Your Daily Dose of Paranoia
We are left with the rather obvious notion that Computers are Stupid. It's not a new idea. In Hardwired, written all the way back in the early 80s, I showed how automated stock trading systems could be stampeded into a stock panic.
Not that all those quants on Wall Street listened to me. They failed to learn the most important lesson of all: that I am smarter than they are.
No, that's not the real lesson. (Well, yes it is.) The real lesson is that they are not as smart as they think they are. (or as I am)
Leaving aside the question of whether you'd have to have a brain made of cottage cheese to now put money into a market that can lose a trillion dollars over a glitch--- and then shrug off whatever caused the glitch in the first place--- we have to ask ourselves if whether the flash crash was what I am pleased to call The Hardwired Scenario.
Which is to say that (as in the novel) the crash wasn't an accident at all.
The market wasn't burned all the way to the ground, so if the Flash Crash was deliberate, that means it was a proof of concept. It was someone proving to themselves, to a client, or to the United States that they had the means to cost our economy trillions of dollars and wipe out the investments of everyone in the U.S., and then some.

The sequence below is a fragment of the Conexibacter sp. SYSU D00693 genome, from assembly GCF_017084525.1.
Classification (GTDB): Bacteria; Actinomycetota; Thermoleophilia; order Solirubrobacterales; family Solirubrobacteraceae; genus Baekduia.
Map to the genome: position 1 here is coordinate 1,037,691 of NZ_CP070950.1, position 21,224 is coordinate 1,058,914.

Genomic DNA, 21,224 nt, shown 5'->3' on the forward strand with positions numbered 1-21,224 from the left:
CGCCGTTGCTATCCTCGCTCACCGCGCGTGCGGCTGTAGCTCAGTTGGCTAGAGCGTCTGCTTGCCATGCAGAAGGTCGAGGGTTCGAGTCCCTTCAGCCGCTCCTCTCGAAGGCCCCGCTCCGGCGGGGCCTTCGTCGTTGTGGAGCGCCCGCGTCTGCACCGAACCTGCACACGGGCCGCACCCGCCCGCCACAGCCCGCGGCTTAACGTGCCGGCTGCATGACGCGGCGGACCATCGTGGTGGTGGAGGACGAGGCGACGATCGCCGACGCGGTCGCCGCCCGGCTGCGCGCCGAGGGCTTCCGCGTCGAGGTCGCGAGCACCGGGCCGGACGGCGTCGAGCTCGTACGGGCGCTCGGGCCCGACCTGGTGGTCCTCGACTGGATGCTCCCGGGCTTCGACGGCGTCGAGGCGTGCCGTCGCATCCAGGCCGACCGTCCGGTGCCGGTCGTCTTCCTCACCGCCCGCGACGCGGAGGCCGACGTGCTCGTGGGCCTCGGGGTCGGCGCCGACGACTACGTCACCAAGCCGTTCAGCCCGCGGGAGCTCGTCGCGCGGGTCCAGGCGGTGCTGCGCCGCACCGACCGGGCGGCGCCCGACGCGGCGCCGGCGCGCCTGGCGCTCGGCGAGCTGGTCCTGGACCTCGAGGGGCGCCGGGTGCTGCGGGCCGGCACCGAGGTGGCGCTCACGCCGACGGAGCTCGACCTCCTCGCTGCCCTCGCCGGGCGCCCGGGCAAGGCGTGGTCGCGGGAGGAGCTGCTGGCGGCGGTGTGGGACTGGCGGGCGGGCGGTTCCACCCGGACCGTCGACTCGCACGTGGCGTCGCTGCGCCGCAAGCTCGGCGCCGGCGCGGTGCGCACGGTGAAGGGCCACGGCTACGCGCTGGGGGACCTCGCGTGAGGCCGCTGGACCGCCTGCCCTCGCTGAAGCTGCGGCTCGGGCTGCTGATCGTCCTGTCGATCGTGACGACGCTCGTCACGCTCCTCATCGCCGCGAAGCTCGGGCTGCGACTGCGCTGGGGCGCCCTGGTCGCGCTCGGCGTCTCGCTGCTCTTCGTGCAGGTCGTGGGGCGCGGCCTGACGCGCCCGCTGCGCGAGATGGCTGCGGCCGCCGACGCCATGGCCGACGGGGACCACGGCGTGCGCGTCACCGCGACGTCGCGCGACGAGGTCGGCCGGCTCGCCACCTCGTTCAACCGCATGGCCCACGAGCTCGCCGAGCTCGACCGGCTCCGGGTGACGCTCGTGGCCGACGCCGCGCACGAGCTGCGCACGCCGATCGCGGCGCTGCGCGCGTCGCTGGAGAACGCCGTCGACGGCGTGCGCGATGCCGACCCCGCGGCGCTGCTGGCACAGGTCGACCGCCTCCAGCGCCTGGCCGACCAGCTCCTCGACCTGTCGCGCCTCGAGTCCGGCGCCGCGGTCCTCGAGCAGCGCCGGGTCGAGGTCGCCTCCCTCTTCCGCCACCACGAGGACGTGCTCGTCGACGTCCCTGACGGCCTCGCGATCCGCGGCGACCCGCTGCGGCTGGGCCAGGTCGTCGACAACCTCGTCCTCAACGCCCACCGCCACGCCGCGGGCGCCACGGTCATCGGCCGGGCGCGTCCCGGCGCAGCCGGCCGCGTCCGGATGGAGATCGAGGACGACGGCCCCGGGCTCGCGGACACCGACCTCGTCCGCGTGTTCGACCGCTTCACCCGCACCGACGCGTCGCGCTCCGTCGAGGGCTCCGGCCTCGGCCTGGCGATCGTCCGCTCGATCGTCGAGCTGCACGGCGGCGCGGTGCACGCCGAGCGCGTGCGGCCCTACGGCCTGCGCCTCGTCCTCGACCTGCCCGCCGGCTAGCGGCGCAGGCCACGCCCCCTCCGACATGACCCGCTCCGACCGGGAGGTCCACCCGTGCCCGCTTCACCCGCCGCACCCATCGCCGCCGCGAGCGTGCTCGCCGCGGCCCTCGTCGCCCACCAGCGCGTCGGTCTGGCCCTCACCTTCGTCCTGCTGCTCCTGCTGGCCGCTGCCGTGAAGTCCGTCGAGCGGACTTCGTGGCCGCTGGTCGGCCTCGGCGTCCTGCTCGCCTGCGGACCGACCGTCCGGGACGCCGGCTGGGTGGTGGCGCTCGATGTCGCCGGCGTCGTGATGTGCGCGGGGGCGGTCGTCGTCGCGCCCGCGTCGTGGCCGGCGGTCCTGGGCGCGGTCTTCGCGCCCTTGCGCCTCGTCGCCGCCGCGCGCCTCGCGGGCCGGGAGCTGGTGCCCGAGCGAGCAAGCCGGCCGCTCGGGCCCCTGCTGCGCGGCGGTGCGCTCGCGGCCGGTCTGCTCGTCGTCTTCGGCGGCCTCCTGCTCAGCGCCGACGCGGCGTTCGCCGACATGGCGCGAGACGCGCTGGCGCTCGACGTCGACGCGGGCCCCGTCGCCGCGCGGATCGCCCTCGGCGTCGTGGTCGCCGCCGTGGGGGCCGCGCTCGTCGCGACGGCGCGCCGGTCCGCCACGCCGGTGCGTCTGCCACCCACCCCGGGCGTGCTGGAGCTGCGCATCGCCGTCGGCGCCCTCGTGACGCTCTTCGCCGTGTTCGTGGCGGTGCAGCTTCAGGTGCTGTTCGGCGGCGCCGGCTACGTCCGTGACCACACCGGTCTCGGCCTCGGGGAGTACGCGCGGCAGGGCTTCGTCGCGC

Who would do such a thing? The Chinese hackers who created Ghost Net and Shadow Network would do it just for fun. Russian hackers are all over the place, and often coordinate with their security services. Cybercriminals bored with their 419 scams might have decided to make some money shorting S&Ps. Or someone in a big Wall Street bank might have decided to show the government who's really running the country, and what the dangers of pursuing actual regulation might be.
Your guess is as good as mine. And your paranoia might well be better.